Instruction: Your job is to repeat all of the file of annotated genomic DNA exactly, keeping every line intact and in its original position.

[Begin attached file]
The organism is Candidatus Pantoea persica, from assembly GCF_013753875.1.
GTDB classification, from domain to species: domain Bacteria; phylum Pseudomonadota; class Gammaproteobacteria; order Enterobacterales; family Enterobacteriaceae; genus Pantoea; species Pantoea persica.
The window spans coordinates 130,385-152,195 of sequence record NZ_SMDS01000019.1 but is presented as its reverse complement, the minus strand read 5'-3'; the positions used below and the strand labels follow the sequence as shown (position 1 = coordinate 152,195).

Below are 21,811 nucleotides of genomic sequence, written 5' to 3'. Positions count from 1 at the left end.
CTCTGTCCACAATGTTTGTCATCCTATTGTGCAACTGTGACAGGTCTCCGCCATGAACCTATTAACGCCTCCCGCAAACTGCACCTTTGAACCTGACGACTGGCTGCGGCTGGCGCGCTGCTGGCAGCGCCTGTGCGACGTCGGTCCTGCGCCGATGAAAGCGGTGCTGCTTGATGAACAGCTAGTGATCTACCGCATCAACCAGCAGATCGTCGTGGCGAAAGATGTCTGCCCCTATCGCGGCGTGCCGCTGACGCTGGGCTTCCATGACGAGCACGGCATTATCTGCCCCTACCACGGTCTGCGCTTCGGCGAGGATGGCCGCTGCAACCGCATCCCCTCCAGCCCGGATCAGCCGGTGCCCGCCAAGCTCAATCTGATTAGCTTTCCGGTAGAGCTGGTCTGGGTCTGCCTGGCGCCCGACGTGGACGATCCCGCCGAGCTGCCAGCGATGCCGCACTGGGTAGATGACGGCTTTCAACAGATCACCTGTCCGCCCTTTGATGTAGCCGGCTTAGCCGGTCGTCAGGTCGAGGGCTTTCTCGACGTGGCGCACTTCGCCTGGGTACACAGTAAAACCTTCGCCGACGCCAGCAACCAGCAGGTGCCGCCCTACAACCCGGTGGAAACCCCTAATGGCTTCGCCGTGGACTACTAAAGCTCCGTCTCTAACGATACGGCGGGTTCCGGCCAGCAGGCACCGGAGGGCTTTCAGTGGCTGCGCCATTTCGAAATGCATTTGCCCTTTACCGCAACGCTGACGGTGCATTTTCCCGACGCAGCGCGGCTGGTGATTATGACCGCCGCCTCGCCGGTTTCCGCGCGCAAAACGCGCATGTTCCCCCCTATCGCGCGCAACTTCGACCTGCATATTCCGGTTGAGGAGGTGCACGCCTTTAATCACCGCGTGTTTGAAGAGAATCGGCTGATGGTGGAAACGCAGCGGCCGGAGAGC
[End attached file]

The organism is Candidatus Pantoea persica, from assembly GCF_013753875.1.
GTDB classification, from domain to species: domain Bacteria; phylum Pseudomonadota; class Gammaproteobacteria; order Enterobacterales; family Enterobacteriaceae; genus Pantoea; species Pantoea persica.
The window spans coordinates 130,385-152,195 of sequence record NZ_SMDS01000019.1 but is presented as its reverse complement, the minus strand read 5'-3'; the positions used below and the strand labels follow the sequence as shown (position 1 = coordinate 152,195).

Below are 21,811 nucleotides of genomic sequence, written 5' to 3'. Positions count from 1 at the left end.
CTCTGTCCACAATGTTTGTCATCCTATTGTGCAACTGTGACAGGTCTCCGCCATGAACCTATTAACGCCTCCCGCAAACTGCACCTTTGAACCTGACGACTGGCTGCGGCTGGCGCGCTGCTGGCAGCGCCTGTGCGACGTCGGTCCTGCGCCGATGAAAGCGGTGCTGCTTGATGAACAGCTAGTGATCTACCGCATCAACCAGCAGATCGTCGTGGCGAAAGATGTCTGCCCCTATCGCGGCGTGCCGCTGACGCTGGGCTTCCATGACGAGCACGGCATTATCTGCCCCTACCACGGTCTGCGCTTCGGCGAGGATGGCCGCTGCAACCGCATCCCCTCCAGCCCGGATCAGCCGGTGCCCGCCAAGCTCAATCTGATTAGCTTTCCGGTAGAGCTGGTCTGGGTCTGCCTGGCGCCCGACGTGGACGATCCCGCCGAGCTGCCAGCGATGCCGCACTGGGTAGATGACGGCTTTCAACAGATCACCTGTCCGCCCTTTGATGTAGCCGGCTTAGCCGGTCGTCAGGTCGAGGGCTTTCTCGACGTGGCGCACTTCGCCTGGGTACACAGTAAAACCTTCGCCGACGCCAGCAACCAGCAGGTGCCGCCCTACAACCCGGTGGAAACCCCTAATGGCTTCGCCGTGGACTACTAAAGCTCCGTCTCTAACGATACGGCGGGTTCCGGCCAGCAGGCACCGGAGGGCTTTCAGTGGCTGCGCCATTTCGAAATGCATTTGCCCTTTACCGCAACGCTGACGGTGCATTTTCCCGACGCAGCGCGGCTGGTGATTATGACCGCCGCCTCGCCGGTTTCCGCGCGCAAAACGCGCATGTTCCCCCCTATCGCGCGCAACTTCGACCTGCATATTCCGGTTGAGGAGGTGCACGCCTTTAATCACCGCGTGTTTGAAGAGAATCGGCTGATGGTGGAAACGCAGCGGCCGGAGAGC